All articles identified through our above-mentioned databases were introduced into the Endnote version X9 software (reference manager), where duplicate publications were recognized and excluded independently by two of the authors (UW, NS). The remaining articles underwent a two-stage screening process, to determine eligibility and relevancy. This included the title and abstract screening, followed by a full- text review using our inclusion and exclusion criteria. Eligible articles were included and others excluded. Identification of additional articles was made through screening of references in full-text articles (i.e., handcomb search) as well as the gray literature, for example, country- or province-level reports. After the identification of articles that met inclusion criteria, two authors (UW, AW) independently reviewed all full-text articles. When agreement on inclusion was not reached between the two reviewers, a third reviewer arbitrated to reach a consensus.

The inclusion criteria used in the current study were any article with full-text reporting HBV or HCV prevalence in thalassemia major patients in Pakistan based on primary data. Review articles were not included but all data present in them were checked and matched to the present search results. Any additional study identified in reviews and not retrieved by the present search was included. All other articles were excluded such as case report, editorial, correspondence, commentary, original articles whose full texts are not retrievable or include study population outside Pakistan, unclear prevalence, or methodological errors.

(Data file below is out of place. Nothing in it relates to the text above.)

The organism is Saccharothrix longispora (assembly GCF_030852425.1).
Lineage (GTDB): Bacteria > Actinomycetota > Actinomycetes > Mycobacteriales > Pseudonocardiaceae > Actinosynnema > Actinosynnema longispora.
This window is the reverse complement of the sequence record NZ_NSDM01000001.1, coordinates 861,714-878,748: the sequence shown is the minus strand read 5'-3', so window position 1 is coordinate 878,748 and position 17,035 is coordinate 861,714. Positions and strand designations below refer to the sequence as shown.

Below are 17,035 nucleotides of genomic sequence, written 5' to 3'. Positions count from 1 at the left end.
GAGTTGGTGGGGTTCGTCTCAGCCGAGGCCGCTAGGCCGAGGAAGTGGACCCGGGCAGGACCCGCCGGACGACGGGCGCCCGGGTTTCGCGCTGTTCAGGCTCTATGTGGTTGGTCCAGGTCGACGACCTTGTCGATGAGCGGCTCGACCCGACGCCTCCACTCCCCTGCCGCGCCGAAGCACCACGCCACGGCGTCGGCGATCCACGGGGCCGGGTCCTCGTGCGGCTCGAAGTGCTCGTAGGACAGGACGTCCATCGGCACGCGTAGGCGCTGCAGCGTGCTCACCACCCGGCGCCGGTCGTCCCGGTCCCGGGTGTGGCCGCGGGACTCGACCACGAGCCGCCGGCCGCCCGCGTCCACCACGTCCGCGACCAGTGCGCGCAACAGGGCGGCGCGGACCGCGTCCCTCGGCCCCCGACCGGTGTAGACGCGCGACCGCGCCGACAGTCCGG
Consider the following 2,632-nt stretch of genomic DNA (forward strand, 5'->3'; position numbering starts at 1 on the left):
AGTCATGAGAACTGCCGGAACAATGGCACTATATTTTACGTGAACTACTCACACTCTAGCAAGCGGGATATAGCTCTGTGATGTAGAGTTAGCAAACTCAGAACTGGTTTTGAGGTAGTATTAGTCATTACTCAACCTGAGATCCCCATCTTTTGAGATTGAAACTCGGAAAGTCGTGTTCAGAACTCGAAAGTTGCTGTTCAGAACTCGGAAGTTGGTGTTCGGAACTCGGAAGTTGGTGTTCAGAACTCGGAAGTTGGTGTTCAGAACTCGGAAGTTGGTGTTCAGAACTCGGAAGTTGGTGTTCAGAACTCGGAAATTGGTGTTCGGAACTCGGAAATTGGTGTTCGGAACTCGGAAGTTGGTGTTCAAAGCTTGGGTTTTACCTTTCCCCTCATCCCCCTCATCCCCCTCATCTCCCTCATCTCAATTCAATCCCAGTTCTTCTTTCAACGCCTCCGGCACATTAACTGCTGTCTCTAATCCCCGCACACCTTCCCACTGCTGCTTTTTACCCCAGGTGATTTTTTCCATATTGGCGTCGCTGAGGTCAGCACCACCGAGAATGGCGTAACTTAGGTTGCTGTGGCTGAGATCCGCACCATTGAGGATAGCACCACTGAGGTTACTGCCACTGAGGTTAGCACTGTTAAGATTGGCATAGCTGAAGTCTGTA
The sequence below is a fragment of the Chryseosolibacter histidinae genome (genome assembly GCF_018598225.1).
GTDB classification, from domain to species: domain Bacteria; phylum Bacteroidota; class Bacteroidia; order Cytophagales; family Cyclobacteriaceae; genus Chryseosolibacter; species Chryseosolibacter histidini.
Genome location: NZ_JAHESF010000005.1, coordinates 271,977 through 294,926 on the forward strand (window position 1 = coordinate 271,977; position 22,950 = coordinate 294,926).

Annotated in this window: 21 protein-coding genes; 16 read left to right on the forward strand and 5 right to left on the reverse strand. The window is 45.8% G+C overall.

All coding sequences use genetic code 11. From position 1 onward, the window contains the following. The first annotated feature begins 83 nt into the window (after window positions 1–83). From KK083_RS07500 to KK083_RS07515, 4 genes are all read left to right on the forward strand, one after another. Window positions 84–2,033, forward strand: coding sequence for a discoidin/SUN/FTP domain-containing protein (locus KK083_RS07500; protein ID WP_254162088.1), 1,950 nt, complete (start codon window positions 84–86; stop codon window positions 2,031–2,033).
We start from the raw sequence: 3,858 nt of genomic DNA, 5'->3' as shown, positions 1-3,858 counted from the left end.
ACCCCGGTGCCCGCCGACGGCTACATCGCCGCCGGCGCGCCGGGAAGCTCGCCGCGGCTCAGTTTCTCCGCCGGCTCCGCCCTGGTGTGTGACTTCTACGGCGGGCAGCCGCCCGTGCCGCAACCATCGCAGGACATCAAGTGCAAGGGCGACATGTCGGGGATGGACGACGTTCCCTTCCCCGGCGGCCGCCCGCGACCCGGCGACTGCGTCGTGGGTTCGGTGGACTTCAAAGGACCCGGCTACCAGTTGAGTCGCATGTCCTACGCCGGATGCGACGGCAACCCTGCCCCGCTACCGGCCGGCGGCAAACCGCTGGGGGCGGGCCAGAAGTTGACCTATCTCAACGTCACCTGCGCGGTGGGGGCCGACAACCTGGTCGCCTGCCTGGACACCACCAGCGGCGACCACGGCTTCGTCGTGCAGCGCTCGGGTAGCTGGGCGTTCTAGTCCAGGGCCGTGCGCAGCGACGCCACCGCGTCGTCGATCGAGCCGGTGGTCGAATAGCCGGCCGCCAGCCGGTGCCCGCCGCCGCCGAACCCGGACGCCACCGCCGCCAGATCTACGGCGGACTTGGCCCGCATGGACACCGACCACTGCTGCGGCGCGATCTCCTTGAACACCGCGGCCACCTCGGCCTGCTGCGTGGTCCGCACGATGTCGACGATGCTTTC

Data Extraction and Screening

Each study was allotted a number for identification. The following data (based on ad hoc Excel spreadsheet) were later extracted from every article in the following domains: reference details (this included surname of author, title, journal, year of publication), city and province, study population, sample size, number of thalassemia patients screened for HBV and HCV (in case different from the sample size), number of thalassemia patients who tested positive, screening technique used, and the reported prevalence and incidence of HBV and HCV. Any discrepancy regarding the extracted data was resolved by discussion and mutual consensus.

Article Quality Appraisal

Two authors independently judged the quality of the included articles using the Joanna Briggs Institute quality assessment tool for prevalence and epidemiological studies[24] with 10 questions. The answer to each question was yes, no, not clear, or not applicable. The quality of each included article was scored as poor (below the mean score) and good (mean score and above).

Data Analyses

To summarize the characteristics of included studies, numeric analysis was applied. The result was reported as pooled prevalence for the overall study and also for region-wise subgroups.

Results

Literature Search